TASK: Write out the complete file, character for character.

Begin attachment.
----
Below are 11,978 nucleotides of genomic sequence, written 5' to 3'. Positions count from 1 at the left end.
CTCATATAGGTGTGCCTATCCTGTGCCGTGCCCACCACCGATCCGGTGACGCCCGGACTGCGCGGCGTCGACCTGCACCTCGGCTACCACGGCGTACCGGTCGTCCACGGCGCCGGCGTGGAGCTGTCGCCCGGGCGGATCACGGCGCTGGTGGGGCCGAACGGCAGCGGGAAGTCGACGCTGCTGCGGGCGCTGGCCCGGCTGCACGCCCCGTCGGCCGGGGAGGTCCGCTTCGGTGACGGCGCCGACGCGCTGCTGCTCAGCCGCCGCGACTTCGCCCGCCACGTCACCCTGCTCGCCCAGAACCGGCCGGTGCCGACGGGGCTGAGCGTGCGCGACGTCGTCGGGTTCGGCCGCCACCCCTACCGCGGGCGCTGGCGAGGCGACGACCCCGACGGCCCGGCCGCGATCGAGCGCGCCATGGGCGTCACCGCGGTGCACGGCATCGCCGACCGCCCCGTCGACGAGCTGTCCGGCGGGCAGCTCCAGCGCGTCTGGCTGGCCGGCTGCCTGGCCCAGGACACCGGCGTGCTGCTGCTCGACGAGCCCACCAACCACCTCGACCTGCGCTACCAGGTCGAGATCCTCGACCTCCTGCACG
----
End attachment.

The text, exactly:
Below are 11,978 nucleotides of genomic sequence, written 5' to 3'. Positions count from 1 at the left end.
CTCATATAGGTGTGCCTATCCTGTGCCGTGCCCACCACCGATCCGGTGACGCCCGGACTGCGCGGCGTCGACCTGCACCTCGGCTACCACGGCGTACCGGTCGTCCACGGCGCCGGCGTGGAGCTGTCGCCCGGGCGGATCACGGCGCTGGTGGGGCCGAACGGCAGCGGGAAGTCGACGCTGCTGCGGGCGCTGGCCCGGCTGCACGCCCCGTCGGCCGGGGAGGTCCGCTTCGGTGACGGCGCCGACGCGCTGCTGCTCAGCCGCCGCGACTTCGCCCGCCACGTCACCCTGCTCGCCCAGAACCGGCCGGTGCCGACGGGGCTGAGCGTGCGCGACGTCGTCGGGTTCGGCCGCCACCCCTACCGCGGGCGCTGGCGAGGCGACGACCCCGACGGCCCGGCCGCGATCGAGCGCGCCATGGGCGTCACCGCGGTGCACGGCATCGCCGACCGCCCCGTCGACGAGCTGTCCGGCGGGCAGCTCCAGCGCGTCTGGCTGGCCGGCTGCCTGGCCCAGGACACCGGCGTGCTGCTGCTCGACGAGCCCACCAACCACCTCGACCTGCGCTACCAGGTCGAGATCCTCGACCTCCTGCACG